Myanmar rebels refuse to join 2010 polls

Other News Materials 8 February 2009 07:43 (UTC +04:00)

The Shan State Army - an insurgent group in north-east Myanmar - has opposed the junta's planned general election in 2010, joining a growing number of ethnic minority groups determined to upset the polls, media reports and analysts said Sunday.

Shan State Army leader Colonel Yod Serk said the SSA was one of at least ten ethnic minority rebel groups that have come out against the 2010 general election, the Bangkok Post reported.

"The junta announced the upcoming election, but never let the opposing parties run in the race," Yod Serk told the newspaper.

The rebel leader claimed even the United Wa State Army, a close ally of the Myanmar junta, was opposed to the upcoming election, dpa reported.

Growing opposition to the planned general election may force Myanmar's ruling junta to delay the polls, analysts said Sunday.

"Besides the SSA, the New Mon State Party and Kachin Independence Organization have also come out against the polls," said Aung Din, executive director for the US Campaign for Burma.

Myanmar's military regime has fought more than a dozen ethnic minority-based insurgencies in its hinterlands for decades, although cease-fire agreements have been signed with most of them.

The ruling junta included representatives of the ethnic minorities, representing almost half the population, in its constitution-drafting process, which took 14 years, but ignored their demands to establish a federation in a post-election period that would have granted states such as the Karen, Kachin, Shan, Arakan and Chin a measure of autonomy.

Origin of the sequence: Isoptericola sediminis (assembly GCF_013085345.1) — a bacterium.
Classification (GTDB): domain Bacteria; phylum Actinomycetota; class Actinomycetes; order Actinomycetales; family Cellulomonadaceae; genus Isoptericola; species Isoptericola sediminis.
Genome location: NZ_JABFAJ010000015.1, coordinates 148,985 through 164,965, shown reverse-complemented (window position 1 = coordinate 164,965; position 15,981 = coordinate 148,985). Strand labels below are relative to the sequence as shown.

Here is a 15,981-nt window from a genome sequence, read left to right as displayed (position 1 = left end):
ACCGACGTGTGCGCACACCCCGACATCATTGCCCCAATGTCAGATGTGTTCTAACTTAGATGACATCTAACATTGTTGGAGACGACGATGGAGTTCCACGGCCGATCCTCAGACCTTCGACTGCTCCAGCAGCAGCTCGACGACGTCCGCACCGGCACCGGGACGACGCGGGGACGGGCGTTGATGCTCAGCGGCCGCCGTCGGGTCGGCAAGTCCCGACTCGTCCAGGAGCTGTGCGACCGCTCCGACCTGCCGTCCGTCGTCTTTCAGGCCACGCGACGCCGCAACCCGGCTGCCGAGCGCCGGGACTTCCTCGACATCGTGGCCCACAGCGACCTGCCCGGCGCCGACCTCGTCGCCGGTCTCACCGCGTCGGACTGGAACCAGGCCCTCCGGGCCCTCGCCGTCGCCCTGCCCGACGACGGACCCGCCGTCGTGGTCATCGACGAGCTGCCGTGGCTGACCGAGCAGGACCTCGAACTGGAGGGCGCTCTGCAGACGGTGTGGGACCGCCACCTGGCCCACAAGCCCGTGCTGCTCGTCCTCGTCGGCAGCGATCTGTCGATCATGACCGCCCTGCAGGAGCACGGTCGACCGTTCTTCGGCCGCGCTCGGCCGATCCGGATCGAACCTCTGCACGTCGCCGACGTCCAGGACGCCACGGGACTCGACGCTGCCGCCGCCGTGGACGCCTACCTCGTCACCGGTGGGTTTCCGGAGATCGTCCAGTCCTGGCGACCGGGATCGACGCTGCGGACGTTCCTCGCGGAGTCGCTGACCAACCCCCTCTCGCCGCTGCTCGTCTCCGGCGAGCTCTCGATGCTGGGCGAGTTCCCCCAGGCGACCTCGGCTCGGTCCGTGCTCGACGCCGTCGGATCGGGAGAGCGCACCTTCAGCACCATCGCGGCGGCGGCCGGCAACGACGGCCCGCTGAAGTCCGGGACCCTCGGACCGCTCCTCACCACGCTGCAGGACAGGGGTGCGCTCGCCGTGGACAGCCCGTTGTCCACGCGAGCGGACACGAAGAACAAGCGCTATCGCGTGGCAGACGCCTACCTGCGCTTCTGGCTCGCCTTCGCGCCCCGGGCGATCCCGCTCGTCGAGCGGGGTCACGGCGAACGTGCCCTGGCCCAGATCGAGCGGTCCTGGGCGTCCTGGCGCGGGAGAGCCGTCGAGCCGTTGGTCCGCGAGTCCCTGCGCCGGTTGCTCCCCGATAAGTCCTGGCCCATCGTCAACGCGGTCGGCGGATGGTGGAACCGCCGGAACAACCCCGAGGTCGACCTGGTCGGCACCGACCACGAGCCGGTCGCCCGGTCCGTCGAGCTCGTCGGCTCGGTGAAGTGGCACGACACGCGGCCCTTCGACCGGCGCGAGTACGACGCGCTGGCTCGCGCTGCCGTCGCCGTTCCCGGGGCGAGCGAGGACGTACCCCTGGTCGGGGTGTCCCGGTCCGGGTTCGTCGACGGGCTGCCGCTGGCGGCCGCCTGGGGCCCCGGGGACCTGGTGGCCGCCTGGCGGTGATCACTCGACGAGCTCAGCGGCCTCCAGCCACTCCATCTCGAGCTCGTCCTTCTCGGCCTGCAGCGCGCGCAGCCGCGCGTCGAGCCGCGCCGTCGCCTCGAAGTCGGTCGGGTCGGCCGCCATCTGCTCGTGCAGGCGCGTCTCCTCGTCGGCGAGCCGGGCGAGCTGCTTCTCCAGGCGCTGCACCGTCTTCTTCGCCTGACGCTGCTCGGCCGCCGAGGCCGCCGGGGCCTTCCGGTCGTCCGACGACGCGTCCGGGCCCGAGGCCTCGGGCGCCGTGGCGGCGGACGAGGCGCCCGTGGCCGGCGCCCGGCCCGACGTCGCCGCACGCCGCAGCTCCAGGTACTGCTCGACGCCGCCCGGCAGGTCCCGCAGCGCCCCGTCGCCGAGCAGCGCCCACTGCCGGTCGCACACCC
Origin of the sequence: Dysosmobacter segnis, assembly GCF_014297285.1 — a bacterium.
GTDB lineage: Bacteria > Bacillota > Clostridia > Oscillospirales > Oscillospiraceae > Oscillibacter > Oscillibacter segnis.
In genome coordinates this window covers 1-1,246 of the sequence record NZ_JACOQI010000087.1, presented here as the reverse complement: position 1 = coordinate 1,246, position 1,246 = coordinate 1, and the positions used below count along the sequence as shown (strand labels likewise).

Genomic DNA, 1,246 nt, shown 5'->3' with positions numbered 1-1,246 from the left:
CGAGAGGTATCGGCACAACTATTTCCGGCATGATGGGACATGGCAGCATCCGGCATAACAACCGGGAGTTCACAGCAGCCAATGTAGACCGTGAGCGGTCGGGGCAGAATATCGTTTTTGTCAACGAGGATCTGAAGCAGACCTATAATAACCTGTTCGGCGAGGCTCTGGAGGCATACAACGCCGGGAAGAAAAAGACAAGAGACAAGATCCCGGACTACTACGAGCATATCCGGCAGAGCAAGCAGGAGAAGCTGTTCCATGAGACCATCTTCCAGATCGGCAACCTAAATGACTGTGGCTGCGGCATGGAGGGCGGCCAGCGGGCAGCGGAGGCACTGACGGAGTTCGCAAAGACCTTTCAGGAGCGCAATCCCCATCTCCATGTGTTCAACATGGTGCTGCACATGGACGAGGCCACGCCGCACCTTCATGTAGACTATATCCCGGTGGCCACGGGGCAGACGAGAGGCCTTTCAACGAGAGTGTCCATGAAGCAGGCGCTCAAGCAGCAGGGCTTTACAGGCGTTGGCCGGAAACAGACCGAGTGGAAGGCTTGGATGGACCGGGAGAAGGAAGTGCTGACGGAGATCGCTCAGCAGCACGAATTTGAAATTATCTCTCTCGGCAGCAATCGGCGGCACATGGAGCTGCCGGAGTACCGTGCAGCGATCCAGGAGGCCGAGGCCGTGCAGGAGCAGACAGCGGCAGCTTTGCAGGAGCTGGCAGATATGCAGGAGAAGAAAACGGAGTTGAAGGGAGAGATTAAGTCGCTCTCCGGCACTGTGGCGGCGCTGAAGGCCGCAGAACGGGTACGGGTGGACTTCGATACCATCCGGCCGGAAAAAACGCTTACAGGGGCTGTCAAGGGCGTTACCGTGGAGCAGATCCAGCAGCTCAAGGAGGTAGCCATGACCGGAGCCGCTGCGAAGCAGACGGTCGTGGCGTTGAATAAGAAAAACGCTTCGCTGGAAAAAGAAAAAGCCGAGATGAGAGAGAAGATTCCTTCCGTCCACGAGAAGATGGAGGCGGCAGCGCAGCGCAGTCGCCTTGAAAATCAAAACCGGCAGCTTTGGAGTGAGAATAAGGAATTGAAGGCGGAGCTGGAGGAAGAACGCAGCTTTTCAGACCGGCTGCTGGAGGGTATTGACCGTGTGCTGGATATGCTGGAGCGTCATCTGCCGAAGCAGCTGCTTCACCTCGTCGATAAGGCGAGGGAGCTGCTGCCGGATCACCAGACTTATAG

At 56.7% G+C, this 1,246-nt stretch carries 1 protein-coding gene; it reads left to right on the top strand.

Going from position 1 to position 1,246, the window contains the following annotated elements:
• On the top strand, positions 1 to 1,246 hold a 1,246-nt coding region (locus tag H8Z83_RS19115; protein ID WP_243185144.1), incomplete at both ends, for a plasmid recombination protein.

Instead, under the new constitution, all rebels groups will be required to give up their arms and submit to the central government.

"This is their last chance," Aung Din said. "If they allow the election to be held there will not be another chance for them to claim autonomy."

"Without satisfying the ethnic groups I don't think the junta will be able to hold the election," he said.

Besides the ethnic minority groups, Myanmar's chief opposition party - the National League for Democracy (NLD) led by imprisoned Nobel laureate Aung San Suu Kyi - has demanded amendments to the constitution before it considers contesting the 2010 polls.

The NLD won the 1990 polls by a landslide, but was denied power by the junta on the claim that a new constitution was needed before civilian rule was possible. NLD leader Suu Ski has spent 13 of the past 19 years under house arrest.

The new constitution of 2008 has been written in such a way as to cement the military's control over a post-election government.

Myanmar has been under military rule since 1962, when a coup led by General Ne Win ended the country's first post-independence elected government under Prime Minister U Nu.